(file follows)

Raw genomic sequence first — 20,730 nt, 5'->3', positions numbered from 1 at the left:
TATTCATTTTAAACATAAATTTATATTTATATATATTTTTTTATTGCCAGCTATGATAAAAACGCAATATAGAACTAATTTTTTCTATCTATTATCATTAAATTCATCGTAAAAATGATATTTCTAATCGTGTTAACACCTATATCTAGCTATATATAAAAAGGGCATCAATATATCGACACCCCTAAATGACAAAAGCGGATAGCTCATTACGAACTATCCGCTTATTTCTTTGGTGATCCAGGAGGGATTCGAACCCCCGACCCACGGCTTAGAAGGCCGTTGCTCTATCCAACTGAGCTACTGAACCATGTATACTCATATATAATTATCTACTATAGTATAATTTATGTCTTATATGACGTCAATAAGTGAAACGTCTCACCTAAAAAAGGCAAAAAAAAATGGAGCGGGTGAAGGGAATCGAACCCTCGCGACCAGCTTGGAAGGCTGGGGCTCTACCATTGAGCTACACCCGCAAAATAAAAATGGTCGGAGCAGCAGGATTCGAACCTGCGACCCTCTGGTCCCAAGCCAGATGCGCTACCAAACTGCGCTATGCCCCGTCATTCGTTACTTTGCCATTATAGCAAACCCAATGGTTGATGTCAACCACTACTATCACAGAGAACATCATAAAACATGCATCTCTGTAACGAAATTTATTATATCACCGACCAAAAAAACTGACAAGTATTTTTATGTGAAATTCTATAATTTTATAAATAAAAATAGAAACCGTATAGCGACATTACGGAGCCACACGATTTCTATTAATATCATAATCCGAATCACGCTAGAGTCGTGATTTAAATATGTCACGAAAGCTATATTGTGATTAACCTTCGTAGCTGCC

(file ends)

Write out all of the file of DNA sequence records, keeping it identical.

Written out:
Raw genomic sequence first — 20,730 nt, 5'->3', positions numbered from 1 at the left:
TATTCATTTTAAACATAAATTTATATTTATATATATTTTTTTATTGCCAGCTATGATAAAAACGCAATATAGAACTAATTTTTTCTATCTATTATCATTAAATTCATCGTAAAAATGATATTTCTAATCGTGTTAACACCTATATCTAGCTATATATAAAAAGGGCATCAATATATCGACACCCCTAAATGACAAAAGCGGATAGCTCATTACGAACTATCCGCTTATTTCTTTGGTGATCCAGGAGGGATTCGAACCCCCGACCCACGGCTTAGAAGGCCGTTGCTCTATCCAACTGAGCTACTGAACCATGTATACTCATATATAATTATCTACTATAGTATAATTTATGTCTTATATGACGTCAATAAGTGAAACGTCTCACCTAAAAAAGGCAAAAAAAAATGGAGCGGGTGAAGGGAATCGAACCCTCGCGACCAGCTTGGAAGGCTGGGGCTCTACCATTGAGCTACACCCGCAAAATAAAAATGGTCGGAGCAGCAGGATTCGAACCTGCGACCCTCTGGTCCCAAGCCAGATGCGCTACCAAACTGCGCTATGCCCCGTCATTCGTTACTTTGCCATTATAGCAAACCCAATGGTTGATGTCAACCACTACTATCACAGAGAACATCATAAAACATGCATCTCTGTAACGAAATTTATTATATCACCGACCAAAAAAACTGACAAGTATTTTTATGTGAAATTCTATAATTTTATAAATAAAAATAGAAACCGTATAGCGACATTACGGAGCCACACGATTTCTATTAATATCATAATCCGAATCACGCTAGAGTCGTGATTTAAATATGTCACGAAAGCTATATTGTGATTAACCTTCGTAGCTGCC